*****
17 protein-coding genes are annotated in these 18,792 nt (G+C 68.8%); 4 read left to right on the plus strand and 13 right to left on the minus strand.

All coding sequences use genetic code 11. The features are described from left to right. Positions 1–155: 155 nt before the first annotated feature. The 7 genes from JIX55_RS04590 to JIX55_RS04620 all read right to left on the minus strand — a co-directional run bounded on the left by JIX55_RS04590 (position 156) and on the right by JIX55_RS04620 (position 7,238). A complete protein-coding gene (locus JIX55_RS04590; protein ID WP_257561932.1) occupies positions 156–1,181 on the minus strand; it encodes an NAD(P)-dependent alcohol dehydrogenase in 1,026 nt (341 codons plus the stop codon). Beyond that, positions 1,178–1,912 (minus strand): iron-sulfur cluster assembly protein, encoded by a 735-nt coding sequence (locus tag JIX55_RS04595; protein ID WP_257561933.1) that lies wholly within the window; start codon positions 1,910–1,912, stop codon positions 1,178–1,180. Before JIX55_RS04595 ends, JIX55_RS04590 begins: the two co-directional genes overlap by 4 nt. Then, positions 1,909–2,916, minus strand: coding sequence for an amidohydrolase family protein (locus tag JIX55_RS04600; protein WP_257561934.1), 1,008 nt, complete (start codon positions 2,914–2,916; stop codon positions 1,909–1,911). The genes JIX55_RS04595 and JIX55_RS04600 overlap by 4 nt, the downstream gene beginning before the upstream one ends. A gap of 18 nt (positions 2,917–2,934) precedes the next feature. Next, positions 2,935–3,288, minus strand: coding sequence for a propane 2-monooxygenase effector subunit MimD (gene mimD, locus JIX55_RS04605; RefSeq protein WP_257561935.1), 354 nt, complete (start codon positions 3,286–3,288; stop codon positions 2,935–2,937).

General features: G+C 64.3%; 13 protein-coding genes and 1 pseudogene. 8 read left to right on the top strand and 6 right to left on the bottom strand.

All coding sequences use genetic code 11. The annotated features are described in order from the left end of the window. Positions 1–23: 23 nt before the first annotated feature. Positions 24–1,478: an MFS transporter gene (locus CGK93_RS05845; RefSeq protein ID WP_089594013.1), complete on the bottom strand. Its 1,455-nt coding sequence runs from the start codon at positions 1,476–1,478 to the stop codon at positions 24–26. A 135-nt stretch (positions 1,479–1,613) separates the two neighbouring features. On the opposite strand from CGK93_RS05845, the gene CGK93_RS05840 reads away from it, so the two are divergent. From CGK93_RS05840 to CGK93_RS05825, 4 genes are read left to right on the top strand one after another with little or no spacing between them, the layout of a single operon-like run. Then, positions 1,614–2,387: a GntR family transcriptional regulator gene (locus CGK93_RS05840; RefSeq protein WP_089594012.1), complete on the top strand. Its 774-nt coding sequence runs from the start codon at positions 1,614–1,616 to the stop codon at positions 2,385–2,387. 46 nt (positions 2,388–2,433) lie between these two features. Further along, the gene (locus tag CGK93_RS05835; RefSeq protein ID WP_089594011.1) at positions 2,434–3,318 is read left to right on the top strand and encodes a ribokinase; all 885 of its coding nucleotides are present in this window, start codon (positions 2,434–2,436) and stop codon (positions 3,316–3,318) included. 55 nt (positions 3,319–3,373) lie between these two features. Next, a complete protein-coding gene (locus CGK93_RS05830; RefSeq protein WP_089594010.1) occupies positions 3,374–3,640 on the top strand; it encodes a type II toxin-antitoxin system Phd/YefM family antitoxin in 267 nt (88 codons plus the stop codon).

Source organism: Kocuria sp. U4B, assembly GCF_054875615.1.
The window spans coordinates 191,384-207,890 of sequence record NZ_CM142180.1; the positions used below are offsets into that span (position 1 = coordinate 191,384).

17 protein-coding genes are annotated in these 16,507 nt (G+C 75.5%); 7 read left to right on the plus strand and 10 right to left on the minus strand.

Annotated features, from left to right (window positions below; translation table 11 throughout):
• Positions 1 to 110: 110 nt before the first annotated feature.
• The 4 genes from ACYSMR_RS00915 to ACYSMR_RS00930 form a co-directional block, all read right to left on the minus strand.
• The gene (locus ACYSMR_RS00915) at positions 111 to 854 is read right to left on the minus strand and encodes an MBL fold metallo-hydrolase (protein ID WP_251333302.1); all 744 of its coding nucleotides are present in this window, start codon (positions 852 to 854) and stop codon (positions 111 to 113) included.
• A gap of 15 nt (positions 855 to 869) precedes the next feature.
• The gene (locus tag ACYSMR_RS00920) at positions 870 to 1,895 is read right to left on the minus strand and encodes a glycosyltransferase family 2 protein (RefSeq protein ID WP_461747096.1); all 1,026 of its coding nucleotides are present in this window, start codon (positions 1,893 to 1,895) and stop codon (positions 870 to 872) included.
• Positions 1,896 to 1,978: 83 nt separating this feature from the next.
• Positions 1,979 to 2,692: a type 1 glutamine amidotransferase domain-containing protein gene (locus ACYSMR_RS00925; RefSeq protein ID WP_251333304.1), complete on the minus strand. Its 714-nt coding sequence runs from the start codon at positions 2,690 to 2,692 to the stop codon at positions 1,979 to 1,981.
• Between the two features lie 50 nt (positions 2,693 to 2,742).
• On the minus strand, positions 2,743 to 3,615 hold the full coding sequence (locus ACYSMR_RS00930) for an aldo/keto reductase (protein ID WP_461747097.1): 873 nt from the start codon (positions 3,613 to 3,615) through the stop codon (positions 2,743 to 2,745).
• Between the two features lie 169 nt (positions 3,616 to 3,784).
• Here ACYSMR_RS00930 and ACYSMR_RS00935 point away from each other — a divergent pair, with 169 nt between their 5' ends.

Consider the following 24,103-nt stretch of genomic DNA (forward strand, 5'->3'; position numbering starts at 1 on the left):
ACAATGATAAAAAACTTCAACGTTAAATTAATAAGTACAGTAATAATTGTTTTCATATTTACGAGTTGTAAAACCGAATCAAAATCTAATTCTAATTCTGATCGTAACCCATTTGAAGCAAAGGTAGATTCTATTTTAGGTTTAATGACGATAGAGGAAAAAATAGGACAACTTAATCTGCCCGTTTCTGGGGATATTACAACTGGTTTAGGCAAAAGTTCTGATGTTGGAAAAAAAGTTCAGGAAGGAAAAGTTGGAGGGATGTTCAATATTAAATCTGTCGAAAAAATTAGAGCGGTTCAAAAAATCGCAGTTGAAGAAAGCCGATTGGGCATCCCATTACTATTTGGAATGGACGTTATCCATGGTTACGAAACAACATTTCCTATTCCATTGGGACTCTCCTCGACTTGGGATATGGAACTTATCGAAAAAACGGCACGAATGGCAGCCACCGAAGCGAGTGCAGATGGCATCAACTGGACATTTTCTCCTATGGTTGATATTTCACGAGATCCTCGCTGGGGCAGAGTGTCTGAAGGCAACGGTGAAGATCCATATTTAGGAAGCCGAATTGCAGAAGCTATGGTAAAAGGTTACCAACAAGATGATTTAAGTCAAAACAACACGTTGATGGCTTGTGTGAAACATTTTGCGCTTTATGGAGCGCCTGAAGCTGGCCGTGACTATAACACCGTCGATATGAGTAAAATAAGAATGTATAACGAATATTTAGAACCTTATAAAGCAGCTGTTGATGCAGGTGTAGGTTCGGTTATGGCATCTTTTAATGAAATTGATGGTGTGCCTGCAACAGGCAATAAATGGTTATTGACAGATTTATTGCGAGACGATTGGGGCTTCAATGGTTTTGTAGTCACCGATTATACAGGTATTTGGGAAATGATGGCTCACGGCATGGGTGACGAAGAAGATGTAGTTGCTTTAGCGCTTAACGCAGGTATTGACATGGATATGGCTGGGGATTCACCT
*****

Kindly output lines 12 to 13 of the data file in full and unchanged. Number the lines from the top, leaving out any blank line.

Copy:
• A gap of 15 nt (positions 855 to 869) precedes the next feature.
• The gene (locus tag ACYSMR_RS00920) at positions 870 to 1,895 is read right to left on the minus strand and encodes a glycosyltransferase family 2 protein (RefSeq protein ID WP_461747096.1); all 1,026 of its coding nucleotides are present in this window, start codon (positions 1,893 to 1,895) and stop codon (positions 870 to 872) included.